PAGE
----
Families Against Cancer & Toxics
Stop cancer before it starts
The incidence of childhood leukemia in industrialized nations has been rising approximately 1% per year for more than 30 years.
October 26, 2003
Public awareness of clusters also rose, with high profile cases such as the Love Canal, and movies like A Civil Action and Erin Brockevich. In the late 1990's The New York Times ran an article about the alarming rise in childhood cancers.
As the public awareness of the problem rose, so did the outcry, and public health leaders found themselves overwhelmed with panicked calls demanding, "What's killing the children?"
FACT believes our kids with cancer are like the canary in the coal mine, a warning to all society that things are dangerously amiss with public health.
We need to act now to reduce carcinogens in the environment. We have sad histories of ignoring early warnings in areas such as lead, tobacco, asbestos, vinyl chloride and mad cow disease. Our children cannot afford to let decades pass before taking action. We must make our homes, schools, and communities safer for our children to live and play and breath in.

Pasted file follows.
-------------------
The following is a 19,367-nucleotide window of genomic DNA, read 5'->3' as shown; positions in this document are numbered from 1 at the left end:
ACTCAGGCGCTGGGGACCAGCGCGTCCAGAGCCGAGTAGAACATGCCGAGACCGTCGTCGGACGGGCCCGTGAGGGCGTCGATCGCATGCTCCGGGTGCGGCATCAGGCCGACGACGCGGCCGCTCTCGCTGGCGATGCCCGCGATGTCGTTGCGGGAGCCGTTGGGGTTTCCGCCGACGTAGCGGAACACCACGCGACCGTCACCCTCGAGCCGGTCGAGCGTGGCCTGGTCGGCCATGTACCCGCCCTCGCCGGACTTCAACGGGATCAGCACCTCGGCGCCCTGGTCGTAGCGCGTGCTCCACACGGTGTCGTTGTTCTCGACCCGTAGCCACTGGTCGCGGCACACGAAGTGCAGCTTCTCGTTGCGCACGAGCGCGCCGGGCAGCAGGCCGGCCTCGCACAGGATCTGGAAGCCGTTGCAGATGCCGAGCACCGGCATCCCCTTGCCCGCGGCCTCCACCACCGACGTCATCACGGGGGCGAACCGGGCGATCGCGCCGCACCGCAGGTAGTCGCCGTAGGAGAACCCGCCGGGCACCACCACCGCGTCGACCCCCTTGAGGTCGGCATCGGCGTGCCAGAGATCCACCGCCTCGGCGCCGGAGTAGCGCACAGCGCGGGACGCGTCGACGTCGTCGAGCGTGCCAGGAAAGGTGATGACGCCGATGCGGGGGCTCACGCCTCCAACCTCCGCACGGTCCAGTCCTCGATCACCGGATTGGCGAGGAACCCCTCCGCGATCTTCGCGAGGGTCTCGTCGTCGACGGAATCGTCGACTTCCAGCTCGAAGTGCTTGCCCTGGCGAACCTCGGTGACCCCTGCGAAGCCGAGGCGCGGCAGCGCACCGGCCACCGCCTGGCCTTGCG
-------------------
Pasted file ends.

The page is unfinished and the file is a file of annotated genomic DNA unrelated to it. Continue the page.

And we need better health tracking. Currently the tools of epidemiology are too blunt to pinpoint cause, so it is difficult to begin prevention. We need a national cancer registry, we need biomonitoring to measure the toxins in our bodies, and we need tumor banking so researchers will have something to work with as new technologies emerge. Better health tracking will give our public health leaders the tools they need to keep us all safer.
EPA - America's Children and the Environment (ACE) - Measure D5 This page includes a data table showing incidence over the years.
Cancer incidence and mortality for children under 20
Cancer Rates Going Up, Not Down
Cancer incidence for children under 20 by type
1997 EPA Call for Strategy to Prevent Childhood Cancer